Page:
This guest blog post was written by Shanxi Omoniyi, online content manager for Christian Foundation for Children and Aging (CFCA). Founded in 1981, CFCA is a nonprofit sponsorship organization serving more than 300,000 children, youth and aging friends in 22 countries.
At CFCA we value the opportunity that social media provides in helping us create a community of compassion around the world.
Hopefully these best practices we’ve compiled can help other nonprofits harness the enthusiasm of their Facebook supporters to continue making the world a better place!
1) Put your best face forward.
Your Facebook profile picture is prime real estate in the social media community. It shows up on people’s news feeds, search fields and wall posts.
Just like a personal profile picture, it’s best to have a person’s face there as well as your organization’s logo. Not only does it humanize your organization, but it also gives you the opportunity to recognize your whole Facebook community.
In August 2010 we introduced the “Faces of CFCA” profile pictures, where we feature a picture of a sponsor with their sponsored child or aging friend for a whole month.
It’s a way of appreciating our sponsors and thanking them for being such strong CFCA supporters. And we’re happy to say we’re still getting submissions months after our introduction!
2) Encourage your supporters to help you.
We have the best Facebook fans in the world! Whenever we ask them to take action on our behalf, they’ve regularly gone above and beyond by liking, commenting and sharing our posts with their friends.
In 2010 we tried a new approach to helping children in need by posting their pictures and stories in a Facebook photo album (see an example here). In the post, we encouraged our fans to share these albums with their family and friends.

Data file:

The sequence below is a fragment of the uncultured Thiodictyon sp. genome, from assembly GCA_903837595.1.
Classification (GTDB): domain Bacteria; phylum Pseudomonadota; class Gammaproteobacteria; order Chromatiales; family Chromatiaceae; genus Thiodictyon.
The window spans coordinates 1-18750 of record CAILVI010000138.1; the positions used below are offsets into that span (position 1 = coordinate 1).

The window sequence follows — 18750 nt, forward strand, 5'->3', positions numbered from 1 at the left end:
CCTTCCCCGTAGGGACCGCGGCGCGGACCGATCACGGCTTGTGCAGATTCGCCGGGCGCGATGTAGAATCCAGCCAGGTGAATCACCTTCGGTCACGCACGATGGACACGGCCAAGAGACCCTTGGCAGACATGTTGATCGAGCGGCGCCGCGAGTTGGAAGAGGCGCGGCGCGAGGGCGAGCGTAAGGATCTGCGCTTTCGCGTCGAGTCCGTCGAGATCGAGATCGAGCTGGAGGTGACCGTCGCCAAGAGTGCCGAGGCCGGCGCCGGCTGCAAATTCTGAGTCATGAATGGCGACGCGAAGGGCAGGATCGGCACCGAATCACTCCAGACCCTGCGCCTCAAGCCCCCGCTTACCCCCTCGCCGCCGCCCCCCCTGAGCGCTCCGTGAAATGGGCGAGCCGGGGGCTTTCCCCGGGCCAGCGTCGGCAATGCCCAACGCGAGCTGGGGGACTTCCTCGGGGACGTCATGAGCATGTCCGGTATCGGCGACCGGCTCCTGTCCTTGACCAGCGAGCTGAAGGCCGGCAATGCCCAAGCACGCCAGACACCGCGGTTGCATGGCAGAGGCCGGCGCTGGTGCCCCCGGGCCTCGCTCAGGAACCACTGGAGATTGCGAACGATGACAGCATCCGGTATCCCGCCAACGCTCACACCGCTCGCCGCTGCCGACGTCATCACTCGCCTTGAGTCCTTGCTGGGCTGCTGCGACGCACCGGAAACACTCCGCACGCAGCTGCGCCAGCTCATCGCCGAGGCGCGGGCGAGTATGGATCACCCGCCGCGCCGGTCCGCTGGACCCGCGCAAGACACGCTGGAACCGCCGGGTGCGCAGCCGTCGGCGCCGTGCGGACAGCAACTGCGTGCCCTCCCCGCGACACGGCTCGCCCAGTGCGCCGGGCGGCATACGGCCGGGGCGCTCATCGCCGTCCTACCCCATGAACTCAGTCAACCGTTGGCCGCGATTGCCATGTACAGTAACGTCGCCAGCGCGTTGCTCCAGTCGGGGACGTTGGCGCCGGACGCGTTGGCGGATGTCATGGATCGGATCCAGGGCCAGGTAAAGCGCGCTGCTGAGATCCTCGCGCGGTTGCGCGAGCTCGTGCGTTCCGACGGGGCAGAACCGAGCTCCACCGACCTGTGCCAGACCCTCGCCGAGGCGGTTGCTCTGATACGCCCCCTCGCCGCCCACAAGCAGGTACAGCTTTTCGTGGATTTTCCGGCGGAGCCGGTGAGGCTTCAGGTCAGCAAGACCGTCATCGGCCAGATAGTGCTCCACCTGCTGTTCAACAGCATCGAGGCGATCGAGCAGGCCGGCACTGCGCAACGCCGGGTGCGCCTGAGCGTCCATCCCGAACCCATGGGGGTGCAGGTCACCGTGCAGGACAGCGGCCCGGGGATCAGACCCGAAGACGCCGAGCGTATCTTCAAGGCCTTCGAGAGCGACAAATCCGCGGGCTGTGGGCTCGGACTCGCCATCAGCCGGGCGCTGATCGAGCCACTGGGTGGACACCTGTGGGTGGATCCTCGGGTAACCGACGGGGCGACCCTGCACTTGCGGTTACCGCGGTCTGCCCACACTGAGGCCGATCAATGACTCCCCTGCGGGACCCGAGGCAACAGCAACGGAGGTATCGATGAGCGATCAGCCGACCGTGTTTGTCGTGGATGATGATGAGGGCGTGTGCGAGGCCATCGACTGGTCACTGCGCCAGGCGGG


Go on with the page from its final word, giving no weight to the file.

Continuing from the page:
Because Facebook is such a visual medium, photos are one of the most highly shared items. Last year 52 children, youth and aging people were featured on Facebook and sponsored.
Photo albums are also a fantastic way to keep your supporters posted because you can regularly update the photos. When you do, everyone who has previously liked, commented or shared the album will receive an update.
3) Create a hub of great content to support your Facebook efforts.
When we began cross-posting our blog posts to our Facebook wall, we noticed an increase in our blog audience almost immediately.
Additionally, our blog posts also increased our Facebook presence, creating a relationship of mutual encouragement and support.
The CFCA blog has now become central to our social media strategy, where great content is produced and then shared across a variety of platforms such as our website, Facebook, Twitter and YouTube.
4) Take time to express your appreciation.
Sometimes I’ve seen Facebook pages that respond on their wall only to negative comments, or comments that ask a question.
While this is better than not responding at all, I strongly encourage Facebook page administrators to respond also to positive comments.
Sometimes just a “Thank you! We appreciate your support” response is all it takes to make a commenter feel special and valued. And after all, we want more of those positive posts appearing on our Facebook wall, right?
Tip: Under Facebook’s Account Settings, you can toggle the “Notifications” settings so that Facebook will email you anytime someone posts to your page’s wall or leaves a comment.
5) Get organized.
For us, a Facebook editorial calendar is an absolute must. It helps reduce writer’s block and keeps us focused on learning how best to serve our audience and how often to call on them.
So far the best experience for us is to post twice a day at most, in the morning and afternoon. It’s a delicate juggling act to know when and what to post, but this has worked best for us in our experience. Also, weekends can be our most responsive times for Facebook posts.
Another tip is to reach out across departments to help with your community outreach. The CFCA social media team started in the Communications department, but we’ve realized over time that social media doesn’t belong to just one person, department or office.
We share updates about Facebook at our weekly community meeting, which includes all departments at our Kansas City headquarters – finance, child services, information systems and more.
From this has come a growing, vibrant Facebook community that never ceases to amaze me. It’s been my privilege and great joy to work at CFCA, and I’m excited to see where 2012 takes us!
Do you have any best practices for growing your Facebook community? This isn’t meant to be an exhaustive list. Feel free to share your ideas in the comments below!